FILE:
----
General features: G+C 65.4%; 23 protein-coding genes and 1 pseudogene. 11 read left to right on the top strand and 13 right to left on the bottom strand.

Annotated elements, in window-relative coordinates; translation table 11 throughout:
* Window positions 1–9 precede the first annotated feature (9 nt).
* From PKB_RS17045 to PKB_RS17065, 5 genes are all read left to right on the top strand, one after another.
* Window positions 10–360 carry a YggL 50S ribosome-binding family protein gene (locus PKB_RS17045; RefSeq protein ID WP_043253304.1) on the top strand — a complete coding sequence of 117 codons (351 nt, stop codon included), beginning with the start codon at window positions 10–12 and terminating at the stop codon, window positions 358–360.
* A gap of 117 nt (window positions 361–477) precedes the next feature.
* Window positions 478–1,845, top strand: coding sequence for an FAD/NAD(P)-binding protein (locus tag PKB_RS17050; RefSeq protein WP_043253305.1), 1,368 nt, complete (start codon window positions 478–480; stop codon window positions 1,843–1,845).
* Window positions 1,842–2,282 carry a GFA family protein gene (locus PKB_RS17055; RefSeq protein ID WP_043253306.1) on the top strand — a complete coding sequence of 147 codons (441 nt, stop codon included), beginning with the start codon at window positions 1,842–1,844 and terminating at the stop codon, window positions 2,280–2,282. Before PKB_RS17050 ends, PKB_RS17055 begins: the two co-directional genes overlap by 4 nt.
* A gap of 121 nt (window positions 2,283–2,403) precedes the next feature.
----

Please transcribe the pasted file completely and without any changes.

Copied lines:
General features: G+C 65.4%; 23 protein-coding genes and 1 pseudogene. 11 read left to right on the top strand and 13 right to left on the bottom strand.

Annotated elements, in window-relative coordinates; translation table 11 throughout:
* Window positions 1–9 precede the first annotated feature (9 nt).
* From PKB_RS17045 to PKB_RS17065, 5 genes are all read left to right on the top strand, one after another.
* Window positions 10–360 carry a YggL 50S ribosome-binding family protein gene (locus PKB_RS17045; RefSeq protein ID WP_043253304.1) on the top strand — a complete coding sequence of 117 codons (351 nt, stop codon included), beginning with the start codon at window positions 10–12 and terminating at the stop codon, window positions 358–360.
* A gap of 117 nt (window positions 361–477) precedes the next feature.
* Window positions 478–1,845, top strand: coding sequence for an FAD/NAD(P)-binding protein (locus tag PKB_RS17050; RefSeq protein WP_043253305.1), 1,368 nt, complete (start codon window positions 478–480; stop codon window positions 1,843–1,845).
* Window positions 1,842–2,282 carry a GFA family protein gene (locus PKB_RS17055; RefSeq protein ID WP_043253306.1) on the top strand — a complete coding sequence of 147 codons (441 nt, stop codon included), beginning with the start codon at window positions 1,842–1,844 and terminating at the stop codon, window positions 2,280–2,282. Before PKB_RS17050 ends, PKB_RS17055 begins: the two co-directional genes overlap by 4 nt.
* A gap of 121 nt (window positions 2,283–2,403) precedes the next feature.